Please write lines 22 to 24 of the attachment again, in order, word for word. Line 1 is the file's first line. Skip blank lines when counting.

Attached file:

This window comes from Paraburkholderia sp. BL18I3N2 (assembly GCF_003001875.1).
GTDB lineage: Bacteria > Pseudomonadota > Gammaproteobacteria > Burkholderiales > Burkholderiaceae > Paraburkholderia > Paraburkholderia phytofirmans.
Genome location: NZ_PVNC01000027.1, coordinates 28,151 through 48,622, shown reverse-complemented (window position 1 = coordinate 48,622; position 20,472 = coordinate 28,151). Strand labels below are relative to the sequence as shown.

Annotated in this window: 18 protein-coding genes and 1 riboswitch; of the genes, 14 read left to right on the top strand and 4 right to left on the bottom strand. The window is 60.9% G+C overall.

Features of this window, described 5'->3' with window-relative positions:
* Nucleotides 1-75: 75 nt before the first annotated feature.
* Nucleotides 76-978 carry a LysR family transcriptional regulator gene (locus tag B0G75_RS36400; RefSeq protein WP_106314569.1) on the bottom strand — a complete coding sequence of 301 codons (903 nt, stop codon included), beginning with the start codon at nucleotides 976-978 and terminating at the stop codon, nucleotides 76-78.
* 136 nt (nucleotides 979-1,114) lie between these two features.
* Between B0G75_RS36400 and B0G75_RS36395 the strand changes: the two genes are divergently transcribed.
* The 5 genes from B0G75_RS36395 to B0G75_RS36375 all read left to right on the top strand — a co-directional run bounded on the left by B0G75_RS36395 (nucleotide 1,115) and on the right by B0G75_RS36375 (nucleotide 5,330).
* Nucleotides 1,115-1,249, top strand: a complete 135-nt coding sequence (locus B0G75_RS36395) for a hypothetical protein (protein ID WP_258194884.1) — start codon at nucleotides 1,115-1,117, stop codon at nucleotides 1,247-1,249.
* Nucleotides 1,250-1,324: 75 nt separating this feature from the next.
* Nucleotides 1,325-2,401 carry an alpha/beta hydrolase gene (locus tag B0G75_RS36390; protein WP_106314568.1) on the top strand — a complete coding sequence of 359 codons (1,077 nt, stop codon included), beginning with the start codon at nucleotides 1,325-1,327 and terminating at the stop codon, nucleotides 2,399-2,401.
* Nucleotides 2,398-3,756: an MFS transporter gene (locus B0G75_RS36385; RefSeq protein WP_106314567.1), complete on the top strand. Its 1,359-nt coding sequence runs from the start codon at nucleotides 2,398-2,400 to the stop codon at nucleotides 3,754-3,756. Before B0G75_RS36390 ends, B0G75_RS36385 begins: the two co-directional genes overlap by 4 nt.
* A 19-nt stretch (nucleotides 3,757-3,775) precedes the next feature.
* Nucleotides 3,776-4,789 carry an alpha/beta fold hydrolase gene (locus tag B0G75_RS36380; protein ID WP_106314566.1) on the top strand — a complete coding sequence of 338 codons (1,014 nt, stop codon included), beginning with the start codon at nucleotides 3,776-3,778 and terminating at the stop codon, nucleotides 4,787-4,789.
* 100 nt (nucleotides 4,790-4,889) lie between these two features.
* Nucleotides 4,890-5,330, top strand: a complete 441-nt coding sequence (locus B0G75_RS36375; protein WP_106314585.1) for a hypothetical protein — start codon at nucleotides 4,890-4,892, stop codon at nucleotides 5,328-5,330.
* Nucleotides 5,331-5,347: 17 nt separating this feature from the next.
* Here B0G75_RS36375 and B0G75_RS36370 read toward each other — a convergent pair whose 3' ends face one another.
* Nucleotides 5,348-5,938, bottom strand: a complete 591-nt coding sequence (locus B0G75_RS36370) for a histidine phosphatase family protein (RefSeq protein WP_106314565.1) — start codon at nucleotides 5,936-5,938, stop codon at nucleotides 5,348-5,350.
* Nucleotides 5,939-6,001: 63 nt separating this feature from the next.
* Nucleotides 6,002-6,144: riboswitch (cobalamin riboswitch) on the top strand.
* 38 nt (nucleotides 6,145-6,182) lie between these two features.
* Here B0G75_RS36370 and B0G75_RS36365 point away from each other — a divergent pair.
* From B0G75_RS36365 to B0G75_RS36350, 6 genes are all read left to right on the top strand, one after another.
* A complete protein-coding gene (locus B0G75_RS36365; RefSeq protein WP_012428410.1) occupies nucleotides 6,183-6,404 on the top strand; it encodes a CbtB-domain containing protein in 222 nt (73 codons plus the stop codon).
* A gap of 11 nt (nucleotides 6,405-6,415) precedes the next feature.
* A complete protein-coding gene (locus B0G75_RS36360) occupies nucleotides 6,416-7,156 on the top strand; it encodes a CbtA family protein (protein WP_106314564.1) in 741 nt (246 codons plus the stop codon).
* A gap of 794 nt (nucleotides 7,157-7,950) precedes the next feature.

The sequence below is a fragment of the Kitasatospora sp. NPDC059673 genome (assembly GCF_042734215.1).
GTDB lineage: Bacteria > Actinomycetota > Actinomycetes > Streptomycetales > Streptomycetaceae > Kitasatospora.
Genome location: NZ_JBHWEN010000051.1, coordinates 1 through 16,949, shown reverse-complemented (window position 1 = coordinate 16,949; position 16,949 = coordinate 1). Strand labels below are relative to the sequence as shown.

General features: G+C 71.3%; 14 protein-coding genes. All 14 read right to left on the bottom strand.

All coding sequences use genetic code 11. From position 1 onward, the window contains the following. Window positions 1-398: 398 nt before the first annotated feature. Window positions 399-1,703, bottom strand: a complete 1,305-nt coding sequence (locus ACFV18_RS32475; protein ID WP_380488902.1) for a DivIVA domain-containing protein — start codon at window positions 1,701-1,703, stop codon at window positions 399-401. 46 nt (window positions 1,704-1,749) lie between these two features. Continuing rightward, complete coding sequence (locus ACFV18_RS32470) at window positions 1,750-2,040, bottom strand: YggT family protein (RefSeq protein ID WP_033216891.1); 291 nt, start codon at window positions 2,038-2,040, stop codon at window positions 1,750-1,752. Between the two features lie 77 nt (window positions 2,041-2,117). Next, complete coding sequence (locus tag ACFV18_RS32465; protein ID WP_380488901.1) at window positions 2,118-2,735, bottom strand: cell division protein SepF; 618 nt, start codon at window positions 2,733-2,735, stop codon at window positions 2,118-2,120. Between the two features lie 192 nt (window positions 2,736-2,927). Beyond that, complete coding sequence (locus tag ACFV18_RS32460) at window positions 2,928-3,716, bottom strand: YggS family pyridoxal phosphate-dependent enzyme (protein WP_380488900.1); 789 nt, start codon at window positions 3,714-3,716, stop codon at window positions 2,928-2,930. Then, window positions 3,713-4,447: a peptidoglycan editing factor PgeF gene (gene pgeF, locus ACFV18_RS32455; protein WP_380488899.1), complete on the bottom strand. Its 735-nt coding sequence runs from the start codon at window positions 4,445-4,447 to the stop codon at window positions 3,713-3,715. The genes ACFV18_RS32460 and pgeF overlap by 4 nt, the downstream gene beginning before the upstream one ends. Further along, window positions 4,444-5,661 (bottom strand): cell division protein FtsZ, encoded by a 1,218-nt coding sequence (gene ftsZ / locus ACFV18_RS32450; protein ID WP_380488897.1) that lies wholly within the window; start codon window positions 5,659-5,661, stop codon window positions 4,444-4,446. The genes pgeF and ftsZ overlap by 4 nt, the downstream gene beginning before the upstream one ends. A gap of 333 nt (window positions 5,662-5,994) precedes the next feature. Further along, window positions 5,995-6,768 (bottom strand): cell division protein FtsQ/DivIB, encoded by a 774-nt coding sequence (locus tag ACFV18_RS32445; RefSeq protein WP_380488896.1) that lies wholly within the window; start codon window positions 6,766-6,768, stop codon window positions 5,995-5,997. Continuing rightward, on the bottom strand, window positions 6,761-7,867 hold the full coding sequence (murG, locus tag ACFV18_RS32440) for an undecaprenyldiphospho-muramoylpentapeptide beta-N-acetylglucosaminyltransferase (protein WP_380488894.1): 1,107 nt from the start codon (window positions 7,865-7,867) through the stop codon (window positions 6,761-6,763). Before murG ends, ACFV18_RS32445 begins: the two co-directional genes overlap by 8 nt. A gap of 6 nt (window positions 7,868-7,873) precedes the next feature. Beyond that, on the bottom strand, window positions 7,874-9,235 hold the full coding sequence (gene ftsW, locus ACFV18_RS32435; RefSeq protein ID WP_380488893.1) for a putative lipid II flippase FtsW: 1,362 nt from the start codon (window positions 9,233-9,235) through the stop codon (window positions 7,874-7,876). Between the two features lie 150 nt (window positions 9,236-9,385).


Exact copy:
* Nucleotides 5,939-6,001: 63 nt separating this feature from the next.
* Nucleotides 6,002-6,144: riboswitch (cobalamin riboswitch) on the top strand.
* 38 nt (nucleotides 6,145-6,182) lie between these two features.